6. Lower pH values of weakly acidic refluxes as determinants of heartburn perception in gastroesophageal reflux disease patients with normal esophageal acid exposure.

    PubMed

    de Bortoli, N; Martinucci, I; Savarino, E; Franchi, R; Bertani, L; Russo, S; Ceccarelli, L; Costa, F; Bellini, M; Blandizzi, C; Savarino, V; Marchi, S

    2016-01-01

    Multichannel impedance pH monitoring has shown that weakly acidic refluxes are able to generate heartburn. However, data on the role of different pH values, ranging between 4 and 7, in the generation of them are lacking. The aim of this study was to evaluate whether different pH values of weakly acidic refluxes play a differential role in provoking reflux symptoms in endoscopy-negative patients with physiological esophageal acid exposure time and positive symptom index and symptom association probability for weakly acidic refluxes. One hundred and forty-three consecutive patients with gastroesophageal reflux disease, nonresponders to proton pump inhibitors (PPIs), were allowed a washout from PPIs before undergoing: upper endoscopy, esophageal manometry, and multichannel impedance pH monitoring. In patients with both symptom index and symptom association probability positive for weakly acidic reflux, each weakly acidic reflux was evaluated considering exact pH value, extension, physical characteristics, and correlation with heartburn. Forty-five patients with normal acid exposure time and positive symptom association probability for weakly acidic reflux were identified. The number of refluxes not heartburn related was higher than those heartburn related. In all distal and proximal liquid refluxes, as well as in distal mixed refluxes, the mean pH value of reflux events associated with heartburn was significantly lower than that not associated. This condition was not confirmed for proximal mixed refluxes. Overall, a low pH of weakly acidic reflux represents a determinant factor in provoking heartburn. This observation contributes to better understand the pathophysiology of symptoms generated by weakly acidic refluxes, paving the way toward the search for different therapeutic approaches to this peculiar condition of esophageal hypersensitivity.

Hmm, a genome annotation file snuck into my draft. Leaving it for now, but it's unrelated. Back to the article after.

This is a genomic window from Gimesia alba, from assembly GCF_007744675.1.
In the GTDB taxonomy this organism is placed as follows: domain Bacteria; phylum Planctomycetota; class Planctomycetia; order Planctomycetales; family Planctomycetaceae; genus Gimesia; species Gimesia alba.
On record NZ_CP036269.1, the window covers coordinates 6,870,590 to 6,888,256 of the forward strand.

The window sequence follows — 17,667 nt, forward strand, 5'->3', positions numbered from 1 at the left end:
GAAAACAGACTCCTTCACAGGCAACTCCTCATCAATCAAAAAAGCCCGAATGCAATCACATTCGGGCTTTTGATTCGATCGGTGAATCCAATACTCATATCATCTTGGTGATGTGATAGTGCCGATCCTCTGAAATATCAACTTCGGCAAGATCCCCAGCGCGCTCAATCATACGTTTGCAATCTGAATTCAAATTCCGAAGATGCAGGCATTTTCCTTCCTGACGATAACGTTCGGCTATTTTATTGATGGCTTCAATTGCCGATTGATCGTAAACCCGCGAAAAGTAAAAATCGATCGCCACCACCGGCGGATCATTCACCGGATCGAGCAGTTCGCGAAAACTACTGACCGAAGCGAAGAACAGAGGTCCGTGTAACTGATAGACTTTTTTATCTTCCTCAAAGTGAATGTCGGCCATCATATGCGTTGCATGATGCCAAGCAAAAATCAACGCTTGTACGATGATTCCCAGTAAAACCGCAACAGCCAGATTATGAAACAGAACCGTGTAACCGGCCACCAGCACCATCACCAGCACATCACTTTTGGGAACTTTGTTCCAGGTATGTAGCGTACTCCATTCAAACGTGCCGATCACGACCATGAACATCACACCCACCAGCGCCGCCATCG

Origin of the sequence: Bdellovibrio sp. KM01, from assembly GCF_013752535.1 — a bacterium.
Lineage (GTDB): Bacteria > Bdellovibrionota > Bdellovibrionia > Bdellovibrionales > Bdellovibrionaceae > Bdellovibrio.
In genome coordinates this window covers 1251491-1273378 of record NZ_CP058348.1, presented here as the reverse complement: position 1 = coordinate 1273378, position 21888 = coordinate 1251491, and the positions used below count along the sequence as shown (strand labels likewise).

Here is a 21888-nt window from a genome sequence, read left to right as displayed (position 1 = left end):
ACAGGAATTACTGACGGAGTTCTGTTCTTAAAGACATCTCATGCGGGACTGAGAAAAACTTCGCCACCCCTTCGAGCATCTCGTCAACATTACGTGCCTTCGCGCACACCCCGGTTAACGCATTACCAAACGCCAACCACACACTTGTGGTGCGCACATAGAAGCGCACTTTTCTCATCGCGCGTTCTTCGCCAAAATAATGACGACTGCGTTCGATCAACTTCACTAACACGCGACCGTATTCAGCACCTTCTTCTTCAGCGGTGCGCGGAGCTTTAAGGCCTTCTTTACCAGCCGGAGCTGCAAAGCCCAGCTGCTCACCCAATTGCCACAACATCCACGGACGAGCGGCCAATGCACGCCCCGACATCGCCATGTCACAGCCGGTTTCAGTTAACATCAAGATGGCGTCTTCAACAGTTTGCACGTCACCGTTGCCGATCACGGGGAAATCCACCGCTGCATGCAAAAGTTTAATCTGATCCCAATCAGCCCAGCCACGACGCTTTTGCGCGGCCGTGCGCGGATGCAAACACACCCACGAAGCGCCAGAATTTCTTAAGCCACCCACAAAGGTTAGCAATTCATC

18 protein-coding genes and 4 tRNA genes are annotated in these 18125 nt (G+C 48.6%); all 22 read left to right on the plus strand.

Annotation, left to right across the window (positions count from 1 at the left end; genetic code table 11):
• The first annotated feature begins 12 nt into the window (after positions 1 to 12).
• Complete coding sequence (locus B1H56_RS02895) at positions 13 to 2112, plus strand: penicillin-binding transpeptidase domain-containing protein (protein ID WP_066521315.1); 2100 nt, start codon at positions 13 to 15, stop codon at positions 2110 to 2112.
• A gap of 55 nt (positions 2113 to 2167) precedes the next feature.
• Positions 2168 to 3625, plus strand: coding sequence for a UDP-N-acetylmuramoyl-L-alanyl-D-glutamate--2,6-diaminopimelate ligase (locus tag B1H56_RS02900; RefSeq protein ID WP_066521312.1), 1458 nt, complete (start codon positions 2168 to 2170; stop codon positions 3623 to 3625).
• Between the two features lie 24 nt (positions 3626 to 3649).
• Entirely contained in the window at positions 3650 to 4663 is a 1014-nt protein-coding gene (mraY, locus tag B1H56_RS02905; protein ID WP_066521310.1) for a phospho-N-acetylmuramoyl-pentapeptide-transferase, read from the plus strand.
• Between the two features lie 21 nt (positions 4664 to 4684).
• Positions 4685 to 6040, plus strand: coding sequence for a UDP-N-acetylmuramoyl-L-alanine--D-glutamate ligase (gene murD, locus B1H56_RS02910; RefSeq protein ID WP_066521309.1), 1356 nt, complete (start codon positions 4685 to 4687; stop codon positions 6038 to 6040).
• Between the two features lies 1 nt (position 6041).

7. Estimated pKa values for the environmentally relevant C1 through C8 perfluorinated sulfonic acid isomers.

    PubMed

    Rayne, Sierra; Forest, Kaya

    2016-10-14

    In order to estimate isomer-specific acidity constants (pKa) for the perfluorinated sulfonic acid (PFSA) environmental contaminants, the parameterization method 6 (PM6) pKa prediction method was extensively validated against a wide range of carbon oxyacids and related sulfonic/sulfinic acids. Excellent pKa prediction performance was observed for the carbon oxyacids using the PM6 method, but this approach was found to have a severe positive bias for sulfonic/sulfinic acids. To overcome this obstacle, a correlation was developed between non-adjusted PM6 pKa values and the corresponding experimentally obtained/estimated acidity constants for a range of representative alkyl, aryl and halogen-substituted sulfonic acids. Application of this correction to the PM6 values allows for extension of this computational method to a new acid functional group. When used to estimate isomer-specific pKa values for the C1 through C8 PFSAs, the modified PM6 approach suggests an adjusted pKa range from -5.3 to -9.0, indicating that all members of this class of well-known environmental contaminants will be effectively completely dissociated in aquatic systems.

  8. Estimated pKa values for the environmentally relevant C1 through C8 perfluorinated sulfonic acid isomers.

    PubMed

    Rayne, Sierra; Forest, Kaya

    2016-10-14

    In order to estimate isomer-specific acidity constants (pKa) for the perfluorinated sulfonic acid (PFSA) environmental contaminants, the parameterization method 6 (PM6) pKa prediction method was extensively validated against a wide range of carbon oxyacids and related sulfonic/sulfinic acids. Excellent pKa prediction performance was observed for the carbon oxyacids using the PM6 method, but this approach was found to have a severe positive bias for sulfonic/sulfinic acids. To overcome this obstacle, a correlation was developed between non-adjusted PM6 pKa values and the corresponding experimentally obtained/estimated acidity constants for a range of representative alkyl, aryl and halogen-substituted sulfonic acids. Application of this correction to the PM6 values allows for extension of this computational method to a new acid functional group. When used to estimate isomer-specific pKa values for the C1 through C8 PFSAs, the modified PM6 approach suggests an adjusted pKa range from -5.3 to -9.0, indicating that all members of this class of well-known environmental contaminants will be effectively completely dissociated in aquatic systems. PMID:27389973

  9. Ab Initio Molecular Dynamics Simulations of Amino Acids in Aqueous Solutions: Estimating pKa Values from Metadynamics Sampling.

    PubMed